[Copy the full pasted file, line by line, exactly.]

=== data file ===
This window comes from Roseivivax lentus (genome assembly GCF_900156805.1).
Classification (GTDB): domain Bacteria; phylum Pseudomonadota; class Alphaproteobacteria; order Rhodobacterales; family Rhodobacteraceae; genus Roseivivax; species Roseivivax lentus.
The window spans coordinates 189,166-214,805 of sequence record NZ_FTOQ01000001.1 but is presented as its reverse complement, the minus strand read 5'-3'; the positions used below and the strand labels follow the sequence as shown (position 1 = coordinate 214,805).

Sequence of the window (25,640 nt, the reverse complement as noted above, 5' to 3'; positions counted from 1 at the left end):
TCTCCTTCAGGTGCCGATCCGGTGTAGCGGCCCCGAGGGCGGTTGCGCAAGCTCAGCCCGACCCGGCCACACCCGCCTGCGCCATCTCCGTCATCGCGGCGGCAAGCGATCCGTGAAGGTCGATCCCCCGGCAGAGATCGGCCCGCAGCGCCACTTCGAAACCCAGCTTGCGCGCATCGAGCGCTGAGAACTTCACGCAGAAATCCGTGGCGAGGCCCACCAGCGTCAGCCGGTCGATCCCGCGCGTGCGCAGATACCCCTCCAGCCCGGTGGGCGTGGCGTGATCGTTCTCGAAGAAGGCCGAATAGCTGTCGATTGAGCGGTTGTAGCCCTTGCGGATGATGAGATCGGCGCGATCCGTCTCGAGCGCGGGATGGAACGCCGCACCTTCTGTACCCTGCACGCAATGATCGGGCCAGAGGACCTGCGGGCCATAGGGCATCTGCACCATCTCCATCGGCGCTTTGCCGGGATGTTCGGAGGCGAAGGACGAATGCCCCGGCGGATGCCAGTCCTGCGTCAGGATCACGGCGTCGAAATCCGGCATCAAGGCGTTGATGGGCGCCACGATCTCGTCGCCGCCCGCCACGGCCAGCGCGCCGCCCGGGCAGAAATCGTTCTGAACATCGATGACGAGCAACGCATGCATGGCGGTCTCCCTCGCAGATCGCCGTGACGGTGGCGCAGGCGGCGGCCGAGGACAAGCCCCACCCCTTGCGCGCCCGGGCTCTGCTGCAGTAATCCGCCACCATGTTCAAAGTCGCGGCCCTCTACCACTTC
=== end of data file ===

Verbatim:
This window comes from Roseivivax lentus (genome assembly GCF_900156805.1).
Classification (GTDB): domain Bacteria; phylum Pseudomonadota; class Alphaproteobacteria; order Rhodobacterales; family Rhodobacteraceae; genus Roseivivax; species Roseivivax lentus.
The window spans coordinates 189,166-214,805 of sequence record NZ_FTOQ01000001.1 but is presented as its reverse complement, the minus strand read 5'-3'; the positions used below and the strand labels follow the sequence as shown (position 1 = coordinate 214,805).

Sequence of the window (25,640 nt, the reverse complement as noted above, 5' to 3'; positions counted from 1 at the left end):
TCTCCTTCAGGTGCCGATCCGGTGTAGCGGCCCCGAGGGCGGTTGCGCAAGCTCAGCCCGACCCGGCCACACCCGCCTGCGCCATCTCCGTCATCGCGGCGGCAAGCGATCCGTGAAGGTCGATCCCCCGGCAGAGATCGGCCCGCAGCGCCACTTCGAAACCCAGCTTGCGCGCATCGAGCGCTGAGAACTTCACGCAGAAATCCGTGGCGAGGCCCACCAGCGTCAGCCGGTCGATCCCGCGCGTGCGCAGATACCCCTCCAGCCCGGTGGGCGTGGCGTGATCGTTCTCGAAGAAGGCCGAATAGCTGTCGATTGAGCGGTTGTAGCCCTTGCGGATGATGAGATCGGCGCGATCCGTCTCGAGCGCGGGATGGAACGCCGCACCTTCTGTACCCTGCACGCAATGATCGGGCCAGAGGACCTGCGGGCCATAGGGCATCTGCACCATCTCCATCGGCGCTTTGCCGGGATGTTCGGAGGCGAAGGACGAATGCCCCGGCGGATGCCAGTCCTGCGTCAGGATCACGGCGTCGAAATCCGGCATCAAGGCGTTGATGGGCGCCACGATCTCGTCGCCGCCCGCCACGGCCAGCGCGCCGCCCGGGCAGAAATCGTTCTGAACATCGATGACGAGCAACGCATGCATGGCGGTCTCCCTCGCAGATCGCCGTGACGGTGGCGCAGGCGGCGGCCGAGGACAAGCCCCACCCCTTGCGCGCCCGGGCTCTGCTGCAGTAATCCGCCACCATGTTCAAAGTCGCGGCCCTCTACCACTTC